Welcome to Week 3 of Thirty Days of Love 2018. For the following two weeks, we will continue to share a message alongside spiritual resources: an ancestor to ground us, art to inspire, and a podcast recommendation to keep us learning. We hope you find these resources and reflections of use to the work you do from your congregation to your community and beyond.
This week our theme is Drought Times: Endurance and Commitment. How do we keep going? How do we persevere, carry the water we need and endure the lean times?
We honor our ancestor Whitney Young, share Rest and Replenish by Katie Blanchard and recommend you check out the podcast How To Survive the End of the World, nourishment specifically for the worst parts of the season. We’re thinking particularly about the episode A Breathing Chorus with Alexis Pauline Gumbs. Check out the Thirty Days of Love 2018 All-Ages Activities by Rev. Marisol Caballero. Next week we’ll be back with our fourth message on a renewing harvest and sustaining the work. Stay tuned!
The drought times are here. There is no way to prevent them. Our work is to be ready, steady and know where the water comes from. One way to prepare for the dry times is to embrace decentralization and leadership development. Then, when we find ourselves without water, we know there are others who are carrying it for us. From the work of Momentum, consider: What is the information my group would need to operate without me? What are the skills my group would need to operate without me? How can I build the sharing of this information and the growing of these skills into how the group meets? A deep bench of leaders who have each others backs are the river we need. Put on Ceci Bastida’s Canta el Río or peek into Dr. Glen Thomas Rideout’s arrangement of The River by Coco Love Alcorn from last week’s Unitarian Universalist Ministers Association gathering and let’s dig into our own endurance.
An ancestor: Whitney Young was the executive director of the Urban League, a Civil Rights leader, a Unitarian and embodied some of the questions about how we deal with drought, imperfect decisions, and the role of institutions in justice work. When Young became a member of the Atlanta Unitarian Church, the church had planned its annual picnic in a park that did not allow African Americans. Young was surprised that the white church members had never considered this and he protested. He knew how white supremacy moves within Unitarian Universalism and in institutions. Young would sometimes say "Someone has to work within the system to change it.” Our spiritual deserts often come in the form of deep questions about who is really with us and the tensions around access and compromise. Young reminds us we are not alone in our hard questions and that every place can be a site of resistance.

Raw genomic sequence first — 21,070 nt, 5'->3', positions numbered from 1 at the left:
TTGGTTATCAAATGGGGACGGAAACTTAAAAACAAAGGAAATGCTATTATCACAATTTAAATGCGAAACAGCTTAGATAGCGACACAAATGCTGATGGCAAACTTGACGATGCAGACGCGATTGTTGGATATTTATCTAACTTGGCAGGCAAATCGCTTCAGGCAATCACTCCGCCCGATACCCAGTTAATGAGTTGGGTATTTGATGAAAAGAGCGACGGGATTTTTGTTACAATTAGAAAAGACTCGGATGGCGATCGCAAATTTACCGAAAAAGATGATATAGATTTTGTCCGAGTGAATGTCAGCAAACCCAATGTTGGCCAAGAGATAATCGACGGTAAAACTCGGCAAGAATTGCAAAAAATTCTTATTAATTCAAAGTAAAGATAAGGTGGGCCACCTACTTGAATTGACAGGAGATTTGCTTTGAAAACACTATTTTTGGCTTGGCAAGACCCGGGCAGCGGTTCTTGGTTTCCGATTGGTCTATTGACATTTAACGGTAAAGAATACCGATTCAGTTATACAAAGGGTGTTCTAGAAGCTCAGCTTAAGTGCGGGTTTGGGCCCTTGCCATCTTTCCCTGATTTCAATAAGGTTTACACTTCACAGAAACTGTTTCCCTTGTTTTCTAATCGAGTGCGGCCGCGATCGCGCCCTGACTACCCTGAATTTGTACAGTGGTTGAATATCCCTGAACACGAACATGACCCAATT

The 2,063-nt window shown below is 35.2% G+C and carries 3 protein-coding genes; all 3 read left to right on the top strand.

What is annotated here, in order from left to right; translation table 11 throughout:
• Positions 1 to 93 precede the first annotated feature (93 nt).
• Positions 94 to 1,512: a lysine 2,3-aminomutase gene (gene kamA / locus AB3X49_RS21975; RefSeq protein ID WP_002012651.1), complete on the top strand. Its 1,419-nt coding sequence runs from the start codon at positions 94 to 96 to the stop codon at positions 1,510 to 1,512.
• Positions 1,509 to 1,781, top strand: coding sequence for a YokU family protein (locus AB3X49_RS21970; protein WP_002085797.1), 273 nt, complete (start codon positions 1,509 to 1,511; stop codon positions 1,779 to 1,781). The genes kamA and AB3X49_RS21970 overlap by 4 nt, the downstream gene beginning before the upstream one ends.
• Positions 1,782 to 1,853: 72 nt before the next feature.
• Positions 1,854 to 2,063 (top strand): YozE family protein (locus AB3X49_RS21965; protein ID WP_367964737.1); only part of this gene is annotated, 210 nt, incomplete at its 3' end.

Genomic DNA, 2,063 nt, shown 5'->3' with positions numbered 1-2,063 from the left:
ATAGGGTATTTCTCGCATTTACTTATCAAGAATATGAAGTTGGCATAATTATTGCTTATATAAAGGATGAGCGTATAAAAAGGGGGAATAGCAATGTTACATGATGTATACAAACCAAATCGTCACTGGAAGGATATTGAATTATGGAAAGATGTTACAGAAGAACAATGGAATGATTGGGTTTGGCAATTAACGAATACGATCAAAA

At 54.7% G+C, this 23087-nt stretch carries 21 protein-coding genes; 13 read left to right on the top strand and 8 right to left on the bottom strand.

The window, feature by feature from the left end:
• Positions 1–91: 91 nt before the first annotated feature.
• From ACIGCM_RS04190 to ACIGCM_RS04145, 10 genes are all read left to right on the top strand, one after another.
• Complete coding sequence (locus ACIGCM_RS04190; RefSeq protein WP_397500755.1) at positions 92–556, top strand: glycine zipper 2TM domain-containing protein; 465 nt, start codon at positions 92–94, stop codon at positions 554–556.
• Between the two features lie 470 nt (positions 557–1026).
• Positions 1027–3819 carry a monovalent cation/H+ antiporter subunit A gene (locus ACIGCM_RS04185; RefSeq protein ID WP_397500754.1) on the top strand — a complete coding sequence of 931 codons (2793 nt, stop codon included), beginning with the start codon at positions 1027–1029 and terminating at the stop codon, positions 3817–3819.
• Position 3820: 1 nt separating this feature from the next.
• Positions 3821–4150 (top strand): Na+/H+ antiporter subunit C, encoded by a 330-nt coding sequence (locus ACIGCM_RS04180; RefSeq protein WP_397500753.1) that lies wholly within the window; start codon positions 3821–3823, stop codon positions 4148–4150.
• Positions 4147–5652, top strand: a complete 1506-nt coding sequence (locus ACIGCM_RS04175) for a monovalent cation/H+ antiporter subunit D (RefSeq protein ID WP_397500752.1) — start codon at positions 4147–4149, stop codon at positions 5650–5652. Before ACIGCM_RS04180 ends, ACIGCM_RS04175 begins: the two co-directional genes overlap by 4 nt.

The invitation: When we find ourselves in drought times, exhausted, thirsty, and needing to take a rest, it’s an opportunity to ask how well we have worked for the leadership of others. In the words of Rev. Ashley Horan, we need to know when it’s our shift and when it’s someone else’s.
How am I part of building a deeper bench so there are many of us to take shifts?
And how can we be rigorous with ourselves when it’s our shift, even if we don’t feel ready or the timing is inconvenient?
One of the gifts we’ve learned from youth organizing is that if we are not organizing ourselves out of a job, then we are not truly developing the leadership of others. A youth organizer we learn a lot from says, “If you are not organizing yourself out of a job, it’s time to quit.” This is a particularly good agitation for those of us with more privilege and power. We all need to know where our ego, our desire to help, to save, to be needed or be in control is showing up. adrienne maree brown says if we trust the people they become trust-worthy. Let’s take up this spiritual challenge.
Who has supported and loved on me to arrive where I am today?
Where have I invested deeply in someone else’s leadership and moved aside to let them shine?
Where I have clung to a role that someone else could do?
How will I know if I need to move on?
The opportunity: The drought and the desert is so so real for so many of us. Our colleagues at No More Deaths/No Más Muertes are documenting the violence of the desert and being targeted for their advocacy. Let’s gather our tools and our people so we can go as far as we can, together. As we’ve been considering transformative justice and embodying our practices as under pressure, try out the Anti-Oppression Resource and Training Alliance: Love the People webinar series beginning Wednesday with Interpersonal Violence Intervention or this conversation on Radical Self Care. We share prayers and love for February 4th, one the of the Promise and the Practice Sundays, another opportunity to carry water with each other.
In the drought times with you,
Rev. Elizabeth Nguyen, Senior Strategist, Side with Love (right)
Nora Rasman, Campaign Manager, Side with Love (left)